Tuesday, January 30, 2018

Facebook jail on bread and water: the problem with gratuitous speech and implicit content (when mimicking Donald Trump)


On Sunday, a Facebook friend got suspended from posting for 24 hours after he posted a satirical mockup of what he obviously saw as Trump administration discrimination and racism. (That is, making fun of the appointments of "President Poopiepants", the Child who runs the free world.) 
  
He had posted: "MAD MAN IN WASHINGTON D.C. SEEKS NEW CHIEF OF STAFF: Only serious and qualified persons should apply. No blacks, Latinos, women of self-esteem, faggots, Muslims, non-Christians, people with HIV, marijuana users, Haitians, immigrants from predominantly non-White countries, Salvadorans, and citizens of shit hole countries.”  I guess Stephen Miller qualifies. Maybe Jeff Sessions.  And running mate Mike Pence.  


Facebook wrote back: “It looks like something you posted doesn’t follow our Community Standards. We remove posts that attack people based on their race, ethnicity, national origin, religious affiliation, sexual orientation and gender identity.”


The friend describes “Facebook jail for 24 hours on bread and water” as if it were a square on an monopoly board. He also believes he was “reported” by another user.  He also noted the risks of "public" postings (not restricted or whitelisted to friends' lists).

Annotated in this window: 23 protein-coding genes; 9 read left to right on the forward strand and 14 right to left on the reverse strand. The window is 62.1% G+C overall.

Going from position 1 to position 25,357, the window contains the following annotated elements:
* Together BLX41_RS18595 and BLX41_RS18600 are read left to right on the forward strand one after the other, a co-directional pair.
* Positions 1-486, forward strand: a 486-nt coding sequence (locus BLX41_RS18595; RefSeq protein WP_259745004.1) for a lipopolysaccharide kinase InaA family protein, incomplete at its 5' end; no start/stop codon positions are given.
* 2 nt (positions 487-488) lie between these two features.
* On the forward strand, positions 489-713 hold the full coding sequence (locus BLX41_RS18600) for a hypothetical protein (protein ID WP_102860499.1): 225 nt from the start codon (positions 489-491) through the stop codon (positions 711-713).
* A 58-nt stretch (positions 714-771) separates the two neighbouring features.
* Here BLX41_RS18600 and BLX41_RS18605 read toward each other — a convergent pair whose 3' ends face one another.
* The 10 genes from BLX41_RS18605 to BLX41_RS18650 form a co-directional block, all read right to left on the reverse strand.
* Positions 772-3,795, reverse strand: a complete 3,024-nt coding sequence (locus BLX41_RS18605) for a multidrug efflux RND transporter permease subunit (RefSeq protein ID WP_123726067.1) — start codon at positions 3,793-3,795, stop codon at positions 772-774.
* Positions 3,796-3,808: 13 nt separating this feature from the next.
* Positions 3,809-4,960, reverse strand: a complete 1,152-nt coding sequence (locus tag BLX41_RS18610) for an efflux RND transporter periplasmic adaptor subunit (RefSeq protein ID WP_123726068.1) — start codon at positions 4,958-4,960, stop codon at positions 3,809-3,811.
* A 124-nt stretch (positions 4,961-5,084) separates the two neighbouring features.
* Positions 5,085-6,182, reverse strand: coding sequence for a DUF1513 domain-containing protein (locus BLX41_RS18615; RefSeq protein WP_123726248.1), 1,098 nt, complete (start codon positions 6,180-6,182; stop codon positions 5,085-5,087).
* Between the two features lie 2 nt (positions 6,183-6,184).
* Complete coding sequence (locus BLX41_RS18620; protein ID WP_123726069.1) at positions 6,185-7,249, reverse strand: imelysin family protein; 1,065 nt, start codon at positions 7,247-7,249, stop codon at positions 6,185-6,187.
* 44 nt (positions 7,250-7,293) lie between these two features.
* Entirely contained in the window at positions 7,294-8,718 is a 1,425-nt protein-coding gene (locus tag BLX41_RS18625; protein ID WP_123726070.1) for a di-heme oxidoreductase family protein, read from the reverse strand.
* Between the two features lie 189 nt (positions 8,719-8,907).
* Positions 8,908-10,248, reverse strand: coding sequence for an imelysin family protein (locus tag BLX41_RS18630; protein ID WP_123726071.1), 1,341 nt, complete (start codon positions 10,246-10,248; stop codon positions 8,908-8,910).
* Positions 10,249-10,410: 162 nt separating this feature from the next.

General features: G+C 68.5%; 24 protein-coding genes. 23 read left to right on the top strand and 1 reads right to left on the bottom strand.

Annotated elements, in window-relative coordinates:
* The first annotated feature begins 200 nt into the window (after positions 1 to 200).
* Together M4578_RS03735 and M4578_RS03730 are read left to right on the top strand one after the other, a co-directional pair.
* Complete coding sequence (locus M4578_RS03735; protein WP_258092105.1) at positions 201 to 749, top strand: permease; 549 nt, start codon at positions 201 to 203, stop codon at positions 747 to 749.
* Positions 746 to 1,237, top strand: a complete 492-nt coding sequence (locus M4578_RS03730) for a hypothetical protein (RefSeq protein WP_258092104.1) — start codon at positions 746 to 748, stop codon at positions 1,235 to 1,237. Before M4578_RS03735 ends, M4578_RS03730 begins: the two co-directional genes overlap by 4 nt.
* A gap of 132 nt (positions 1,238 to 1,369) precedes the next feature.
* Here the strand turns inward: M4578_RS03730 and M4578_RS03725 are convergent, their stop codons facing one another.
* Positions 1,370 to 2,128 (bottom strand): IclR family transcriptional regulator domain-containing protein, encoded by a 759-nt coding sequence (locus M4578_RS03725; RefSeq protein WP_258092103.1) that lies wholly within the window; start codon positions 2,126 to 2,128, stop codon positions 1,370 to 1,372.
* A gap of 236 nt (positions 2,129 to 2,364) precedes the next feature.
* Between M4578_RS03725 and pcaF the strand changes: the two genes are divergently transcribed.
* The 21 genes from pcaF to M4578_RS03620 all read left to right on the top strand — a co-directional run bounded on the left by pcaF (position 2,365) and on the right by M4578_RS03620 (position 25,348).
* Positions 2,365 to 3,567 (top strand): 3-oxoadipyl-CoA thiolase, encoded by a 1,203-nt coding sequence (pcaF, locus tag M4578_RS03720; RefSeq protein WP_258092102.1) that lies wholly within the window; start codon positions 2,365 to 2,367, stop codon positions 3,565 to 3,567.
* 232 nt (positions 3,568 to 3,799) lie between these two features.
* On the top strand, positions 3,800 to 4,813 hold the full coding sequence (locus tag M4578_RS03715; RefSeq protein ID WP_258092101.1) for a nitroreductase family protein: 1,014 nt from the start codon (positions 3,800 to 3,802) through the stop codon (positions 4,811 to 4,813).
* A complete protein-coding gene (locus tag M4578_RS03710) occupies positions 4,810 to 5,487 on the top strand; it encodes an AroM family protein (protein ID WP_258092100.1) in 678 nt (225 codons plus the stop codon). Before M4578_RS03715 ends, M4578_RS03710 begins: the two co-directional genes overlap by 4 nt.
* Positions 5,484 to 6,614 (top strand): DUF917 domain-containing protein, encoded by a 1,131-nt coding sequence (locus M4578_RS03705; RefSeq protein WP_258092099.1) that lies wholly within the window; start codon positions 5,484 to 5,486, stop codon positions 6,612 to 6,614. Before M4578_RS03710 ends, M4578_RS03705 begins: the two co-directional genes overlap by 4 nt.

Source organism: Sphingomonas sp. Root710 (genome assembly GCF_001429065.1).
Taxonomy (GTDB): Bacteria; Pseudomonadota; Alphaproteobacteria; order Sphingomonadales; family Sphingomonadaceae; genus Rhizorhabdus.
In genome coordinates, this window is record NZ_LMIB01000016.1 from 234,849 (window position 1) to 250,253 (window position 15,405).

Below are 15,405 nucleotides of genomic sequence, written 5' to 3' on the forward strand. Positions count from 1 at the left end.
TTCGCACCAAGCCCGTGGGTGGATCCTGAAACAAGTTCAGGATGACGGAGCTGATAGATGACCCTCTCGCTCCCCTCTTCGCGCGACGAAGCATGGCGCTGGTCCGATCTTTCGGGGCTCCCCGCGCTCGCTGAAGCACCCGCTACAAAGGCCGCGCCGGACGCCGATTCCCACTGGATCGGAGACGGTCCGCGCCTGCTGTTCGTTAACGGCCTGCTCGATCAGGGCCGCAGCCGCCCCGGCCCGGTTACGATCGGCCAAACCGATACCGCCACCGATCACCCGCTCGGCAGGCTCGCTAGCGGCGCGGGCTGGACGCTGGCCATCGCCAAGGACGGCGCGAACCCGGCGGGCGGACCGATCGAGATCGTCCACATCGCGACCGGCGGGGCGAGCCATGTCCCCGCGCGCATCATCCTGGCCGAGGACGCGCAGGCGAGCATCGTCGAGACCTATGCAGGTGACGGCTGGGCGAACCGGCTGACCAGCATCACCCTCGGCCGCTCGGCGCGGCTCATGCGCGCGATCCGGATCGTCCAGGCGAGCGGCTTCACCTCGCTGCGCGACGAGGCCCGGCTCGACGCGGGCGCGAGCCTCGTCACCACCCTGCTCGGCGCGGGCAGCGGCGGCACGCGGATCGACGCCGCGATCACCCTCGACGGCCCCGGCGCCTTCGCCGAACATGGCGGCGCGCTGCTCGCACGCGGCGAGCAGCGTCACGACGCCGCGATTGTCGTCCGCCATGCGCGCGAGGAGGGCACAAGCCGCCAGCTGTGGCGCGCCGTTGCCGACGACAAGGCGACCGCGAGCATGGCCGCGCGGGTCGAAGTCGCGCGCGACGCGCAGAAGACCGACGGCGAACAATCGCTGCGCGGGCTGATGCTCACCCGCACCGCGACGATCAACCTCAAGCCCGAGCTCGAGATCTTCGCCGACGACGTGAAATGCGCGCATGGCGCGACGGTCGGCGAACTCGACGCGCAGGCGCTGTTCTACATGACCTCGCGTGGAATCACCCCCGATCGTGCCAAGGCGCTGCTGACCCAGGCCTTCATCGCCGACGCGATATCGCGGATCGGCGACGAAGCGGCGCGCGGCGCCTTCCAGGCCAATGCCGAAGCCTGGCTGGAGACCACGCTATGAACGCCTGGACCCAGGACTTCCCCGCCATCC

There is a serious problem is a major social media site cannot accept what should be obvious satire.
   
I’m not sure what to make of this.  Does Facebook really believe that an illiterate user will believe that is is literally an incitement to racist behavior?  Is the speaker morally responsible for misuse of his speech by the illiterate?  

You could call this the “gratuitous speech” problem.  Over 12 years ago, when I was substitute teaching, I was essentially compelled to suspend myself after a screenplay short film I had posted (on my own) was circulated, in which a substitute teacher is “seduced” by a charismatic but possibly underage teen (much as in “Call Me by Your Name”, although the teen would be of  legal age in Italy). Remember the line, “Am I offending you?” But of course, there is a fear that if someone finds it, they will see it as enticement to carry out what happens in the screenplay, so what is my “purpose” in posting it?  
As far as "literacy", I remember being taught about satire in high school English.  We all read Jonathan Swift's "A Modest Proposal."  This is poking fun at something that badly needs to change.  This is "vicious satire."  

There's another affiliated concern:  the mere mention of something, reminding others of it gratuitously, suggests that the underlying problem is not settled and that it needs to remain in the air, so that some people will perceive a justification to continue the discriminatory behavior just because other speakers dare them to. 
The legal term for this problem is “implicit content”, and I’m surprised it isn’t discussed more openly in legal forums about Internet speech.  It actually did get mentioned in the COPA trial back in 2006.  It needs to be separated from the "fire in a crowded theater" problem, as there is no imminent threat of lawless action (rioting) but in some people's minds an implicit endorsement of continual subterfuge of nice proletarian order. 
  
A variation of this problem used to come up in "personals" ads with the "no fats or fems" lines, now often not accepted.  Milo Yiannopoulos will cry "dangerous". 

Note the video above and the definition of "Poe's Law for the Internet".

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